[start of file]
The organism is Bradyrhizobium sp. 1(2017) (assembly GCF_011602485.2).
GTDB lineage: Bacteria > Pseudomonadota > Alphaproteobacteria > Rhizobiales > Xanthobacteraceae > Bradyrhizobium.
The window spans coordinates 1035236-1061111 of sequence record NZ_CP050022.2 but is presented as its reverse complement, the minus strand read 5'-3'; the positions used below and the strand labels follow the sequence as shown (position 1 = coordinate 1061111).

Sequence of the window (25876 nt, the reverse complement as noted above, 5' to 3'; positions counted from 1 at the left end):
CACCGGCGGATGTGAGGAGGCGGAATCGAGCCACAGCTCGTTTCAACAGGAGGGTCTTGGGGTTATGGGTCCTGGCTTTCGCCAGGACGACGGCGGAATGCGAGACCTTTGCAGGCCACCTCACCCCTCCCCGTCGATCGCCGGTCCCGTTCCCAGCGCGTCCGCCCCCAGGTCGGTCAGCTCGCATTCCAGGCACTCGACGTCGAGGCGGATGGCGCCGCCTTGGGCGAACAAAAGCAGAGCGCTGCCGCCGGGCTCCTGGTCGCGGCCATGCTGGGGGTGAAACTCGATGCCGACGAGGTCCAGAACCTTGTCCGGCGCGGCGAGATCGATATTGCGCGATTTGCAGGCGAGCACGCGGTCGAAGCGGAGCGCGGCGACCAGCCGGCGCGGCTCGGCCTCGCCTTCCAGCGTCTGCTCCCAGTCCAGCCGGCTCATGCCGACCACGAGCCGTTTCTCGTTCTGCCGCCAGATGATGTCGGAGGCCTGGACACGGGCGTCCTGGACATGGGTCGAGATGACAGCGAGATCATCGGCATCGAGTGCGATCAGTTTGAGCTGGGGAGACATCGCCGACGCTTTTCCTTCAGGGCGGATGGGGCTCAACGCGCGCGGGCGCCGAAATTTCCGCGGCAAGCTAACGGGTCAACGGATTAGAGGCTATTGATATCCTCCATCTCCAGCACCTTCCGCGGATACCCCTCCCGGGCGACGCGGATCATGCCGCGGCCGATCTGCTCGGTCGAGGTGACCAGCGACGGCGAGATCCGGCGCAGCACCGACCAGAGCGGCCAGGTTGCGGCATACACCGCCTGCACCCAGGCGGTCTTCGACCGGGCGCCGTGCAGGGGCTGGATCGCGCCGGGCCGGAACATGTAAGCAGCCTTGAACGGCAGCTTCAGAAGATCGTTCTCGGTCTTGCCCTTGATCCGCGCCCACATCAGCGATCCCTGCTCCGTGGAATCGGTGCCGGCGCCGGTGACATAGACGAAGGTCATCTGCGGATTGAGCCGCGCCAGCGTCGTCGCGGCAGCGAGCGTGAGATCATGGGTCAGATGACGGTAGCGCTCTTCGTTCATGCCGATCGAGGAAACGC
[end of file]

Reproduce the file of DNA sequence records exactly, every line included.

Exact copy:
The organism is Bradyrhizobium sp. 1(2017) (assembly GCF_011602485.2).
GTDB lineage: Bacteria > Pseudomonadota > Alphaproteobacteria > Rhizobiales > Xanthobacteraceae > Bradyrhizobium.
The window spans coordinates 1035236-1061111 of sequence record NZ_CP050022.2 but is presented as its reverse complement, the minus strand read 5'-3'; the positions used below and the strand labels follow the sequence as shown (position 1 = coordinate 1061111).

Sequence of the window (25876 nt, the reverse complement as noted above, 5' to 3'; positions counted from 1 at the left end):
CACCGGCGGATGTGAGGAGGCGGAATCGAGCCACAGCTCGTTTCAACAGGAGGGTCTTGGGGTTATGGGTCCTGGCTTTCGCCAGGACGACGGCGGAATGCGAGACCTTTGCAGGCCACCTCACCCCTCCCCGTCGATCGCCGGTCCCGTTCCCAGCGCGTCCGCCCCCAGGTCGGTCAGCTCGCATTCCAGGCACTCGACGTCGAGGCGGATGGCGCCGCCTTGGGCGAACAAAAGCAGAGCGCTGCCGCCGGGCTCCTGGTCGCGGCCATGCTGGGGGTGAAACTCGATGCCGACGAGGTCCAGAACCTTGTCCGGCGCGGCGAGATCGATATTGCGCGATTTGCAGGCGAGCACGCGGTCGAAGCGGAGCGCGGCGACCAGCCGGCGCGGCTCGGCCTCGCCTTCCAGCGTCTGCTCCCAGTCCAGCCGGCTCATGCCGACCACGAGCCGTTTCTCGTTCTGCCGCCAGATGATGTCGGAGGCCTGGACACGGGCGTCCTGGACATGGGTCGAGATGACAGCGAGATCATCGGCATCGAGTGCGATCAGTTTGAGCTGGGGAGACATCGCCGACGCTTTTCCTTCAGGGCGGATGGGGCTCAACGCGCGCGGGCGCCGAAATTTCCGCGGCAAGCTAACGGGTCAACGGATTAGAGGCTATTGATATCCTCCATCTCCAGCACCTTCCGCGGATACCCCTCCCGGGCGACGCGGATCATGCCGCGGCCGATCTGCTCGGTCGAGGTGACCAGCGACGGCGAGATCCGGCGCAGCACCGACCAGAGCGGCCAGGTTGCGGCATACACCGCCTGCACCCAGGCGGTCTTCGACCGGGCGCCGTGCAGGGGCTGGATCGCGCCGGGCCGGAACATGTAAGCAGCCTTGAACGGCAGCTTCAGAAGATCGTTCTCGGTCTTGCCCTTGATCCGCGCCCACATCAGCGATCCCTGCTCCGTGGAATCGGTGCCGGCGCCGGTGACATAGACGAAGGTCATCTGCGGATTGAGCCGCGCCAGCGTCGTCGCGGCAGCGAGCGTGAGATCATGGGTCAGATGACGGTAGCGCTCTTCGTTCATGCCGATCGAGGAAACGC